Support provided to assist the learning process or to complete a learning task. Scaffolded language support involves using the target language at a level slightly beyond learners’ current level of performance, and involves incremental increasing and decreasing of assistance. Task support provides assistance to perform just beyond what learners can currently do unassisted, to progress to being able to do it independently. Scaffolding includes modelling and structuring input in ways that provide additional cues or interactive questioning to activate existing knowledge, probe existing conceptions or cue noticing and reflecting.

A text processing strategy adopted to search for specific words, ideas or information in a text without reading every word. For example, looking for a word in the dictionary or a name in a phone directory. Scanning involves moving the eyes quickly down the text looking for specific words and phrases to gain a quick overall impression/to get the gist.

A writing system in which characters or symbols represent components of language (letters, syllables, words).

Knowledge gained at a meaning rather than a decoding level. This involves understanding the relationship between signifiers (words, phrases, symbols, signs) and the meanings they represent. Semantic information is supported through reference to prior knowledge, cultural connotations and contextual considerations.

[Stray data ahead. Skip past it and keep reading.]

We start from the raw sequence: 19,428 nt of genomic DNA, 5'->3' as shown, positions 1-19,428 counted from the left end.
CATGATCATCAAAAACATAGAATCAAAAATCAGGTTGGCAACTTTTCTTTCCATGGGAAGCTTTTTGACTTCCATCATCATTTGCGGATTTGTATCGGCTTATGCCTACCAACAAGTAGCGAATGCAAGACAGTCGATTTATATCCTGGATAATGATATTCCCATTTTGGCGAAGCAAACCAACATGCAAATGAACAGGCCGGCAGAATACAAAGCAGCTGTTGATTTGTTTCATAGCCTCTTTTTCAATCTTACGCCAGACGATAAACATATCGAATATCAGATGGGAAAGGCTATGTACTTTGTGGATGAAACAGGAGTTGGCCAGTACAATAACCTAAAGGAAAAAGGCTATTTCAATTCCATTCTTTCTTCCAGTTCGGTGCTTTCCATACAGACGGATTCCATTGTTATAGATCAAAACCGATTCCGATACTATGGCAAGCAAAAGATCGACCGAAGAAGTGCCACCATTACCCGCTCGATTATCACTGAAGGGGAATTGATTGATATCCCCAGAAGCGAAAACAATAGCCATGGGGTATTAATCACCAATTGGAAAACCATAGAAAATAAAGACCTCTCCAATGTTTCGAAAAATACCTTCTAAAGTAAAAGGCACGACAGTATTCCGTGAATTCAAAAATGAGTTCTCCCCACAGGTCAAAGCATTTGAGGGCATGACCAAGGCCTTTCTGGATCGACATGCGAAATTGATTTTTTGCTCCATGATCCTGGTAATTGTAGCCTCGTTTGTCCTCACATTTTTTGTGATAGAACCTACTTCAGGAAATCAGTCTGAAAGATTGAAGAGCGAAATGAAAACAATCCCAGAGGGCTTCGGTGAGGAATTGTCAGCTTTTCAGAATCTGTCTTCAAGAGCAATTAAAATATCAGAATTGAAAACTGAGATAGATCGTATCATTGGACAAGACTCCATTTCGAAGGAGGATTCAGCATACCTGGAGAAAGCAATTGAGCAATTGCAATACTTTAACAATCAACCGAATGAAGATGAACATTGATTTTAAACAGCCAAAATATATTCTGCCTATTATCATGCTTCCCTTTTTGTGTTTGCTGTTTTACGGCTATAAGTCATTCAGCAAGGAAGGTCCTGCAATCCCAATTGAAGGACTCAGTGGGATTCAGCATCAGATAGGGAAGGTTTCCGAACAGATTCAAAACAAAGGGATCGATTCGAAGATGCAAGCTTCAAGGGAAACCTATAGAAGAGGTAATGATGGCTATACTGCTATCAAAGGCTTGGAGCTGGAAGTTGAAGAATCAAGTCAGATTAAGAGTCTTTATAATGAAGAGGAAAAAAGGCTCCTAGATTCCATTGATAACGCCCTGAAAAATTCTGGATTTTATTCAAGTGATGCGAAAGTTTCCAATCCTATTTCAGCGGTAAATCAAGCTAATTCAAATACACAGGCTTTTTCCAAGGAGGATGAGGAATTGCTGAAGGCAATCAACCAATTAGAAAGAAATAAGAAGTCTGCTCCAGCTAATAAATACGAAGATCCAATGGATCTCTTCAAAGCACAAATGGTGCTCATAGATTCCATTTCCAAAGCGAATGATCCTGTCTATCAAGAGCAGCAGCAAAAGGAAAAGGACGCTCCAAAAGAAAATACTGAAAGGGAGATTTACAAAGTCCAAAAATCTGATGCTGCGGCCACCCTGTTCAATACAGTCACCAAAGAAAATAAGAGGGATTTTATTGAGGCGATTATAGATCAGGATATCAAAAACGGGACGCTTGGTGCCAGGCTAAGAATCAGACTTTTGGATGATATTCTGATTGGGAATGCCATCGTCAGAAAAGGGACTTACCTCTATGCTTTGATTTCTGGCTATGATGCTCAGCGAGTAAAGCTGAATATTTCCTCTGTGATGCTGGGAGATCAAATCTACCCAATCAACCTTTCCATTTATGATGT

A text processing strategy aimed at gaining information quickly without focusing on every word.

Convey meaning and communicate with purpose. Some students participate in speaking activities using communication systems and assistive technologies to communicate wants, and needs, and to comment about the world

A widely held but fixed and oversimplified image or idea of a particular type of person or thing

An emphasis in pronunciation that is placed on a particular syllable of a word; for example, she will conduct the orchestra; her conduct is exemplary.

A meaningful element added after the root of a word to change its meaning (for example, to show its tense : –ed in passed. Common suffixes in English include –ing; –ed; ness; –less; –able).

Occurring or existing at the same time.

An ordering of sentence elements such as words, group/phrases and clauses. In some education settings, the terms syntax and grammar are used interchangeably.